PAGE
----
Ernie Norman

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Ernie Norman
Ernie norman1931.jpg
Norman in 1931
Personal information
Full name Ernest James Norman
Born 1912
Paddington, New South Wales
Died 3 August 1993
Paddington, New South Wales
Playing information
Position Centre, Five-eighth
Club
Years Team Pld T G FG P
1931–39 Eastern Suburbs 101 26 78
Representative
Years Team Pld T G FG P
1931–37 New South Wales 15 3 9
1932–38 Australia 12 1 3

Ernie Norman (1912–1993) was an Australian rugby league player - a state and national representative centre or five-eighth. His club career was with the Eastern Suburbs club in the New South Wales Rugby Football League competition. Norman played with Easts for nine seasons between 1931 and 1939. He played over 100 matches for that club and was a member of the Easts sides that won consecutive premierships in seasons 1935, 1936 and 1937.

Norman was born in Paddington, New South Wales in 1912 and was a Eastern Suburbs junior. He was graded with Easts at seventeen years of age and made his Australian debut two years later at nineteen. Throughout his career he made fifteen state representative appearances for New South Wales and played in twelve Tests for the Australia national rugby league team. He is listed on the Australian Players Register as Kangaroo No. 169.[1]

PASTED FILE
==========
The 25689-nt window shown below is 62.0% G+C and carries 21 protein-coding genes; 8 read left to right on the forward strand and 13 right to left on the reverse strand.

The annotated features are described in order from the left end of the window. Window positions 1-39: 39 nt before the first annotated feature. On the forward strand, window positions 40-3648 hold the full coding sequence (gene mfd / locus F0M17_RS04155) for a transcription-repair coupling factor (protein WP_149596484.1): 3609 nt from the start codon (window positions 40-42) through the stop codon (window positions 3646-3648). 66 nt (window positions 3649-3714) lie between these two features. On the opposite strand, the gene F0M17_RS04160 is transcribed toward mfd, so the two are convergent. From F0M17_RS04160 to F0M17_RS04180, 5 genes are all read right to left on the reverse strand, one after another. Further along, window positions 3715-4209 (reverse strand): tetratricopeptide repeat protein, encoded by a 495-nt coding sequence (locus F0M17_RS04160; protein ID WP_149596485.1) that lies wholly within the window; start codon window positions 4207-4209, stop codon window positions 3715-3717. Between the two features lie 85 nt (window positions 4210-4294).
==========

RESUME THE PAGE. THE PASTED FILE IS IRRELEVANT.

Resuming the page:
Norman coached Eastern Suburbs for three seasons from 1950 to 1952. By this time Easts had fallen into the cellar – they had been bottom for the first time in the 1949 season under Ray Stehr – and although Norman improved the Tricolours to seventh in 1950 with seven wins and fifth with nine victories (including premiers South Sydney’s solitary home-and-away defeat) in 1951, a lapse to eighth in 1952 prevented him keeping the job.

Norman, aged eighty, died in 1993.

In February 2008, Norman was named in the list of Australia's 100 Greatest Players (1908–2007) which was commissioned by the NRL and ARL to celebrate the code's centenary year in Australia.[2][3]

References[edit]

  • Whiticker, Alan & Hudson, Glen (2006) The Encyclopedia of Rugby League Players, Gavin Allen Publishing, Sydney

Footnotes[edit]

  1. ^ ARL ANNUAL Report, 2005. page 53
  2. ^ Peter Cassidy (23 February 2008). "Controversy reigns as NRL releases top 100 players". Macquarie National News. Archived from the original on 25 February 2008. Retrieved 2008-02-23. 
  3. ^ "Centenary of Rugby League - The Players". NRL & ARL. 23 February 2008. Archived from the original on 26 February 2008. Retrieved 2008-02-23.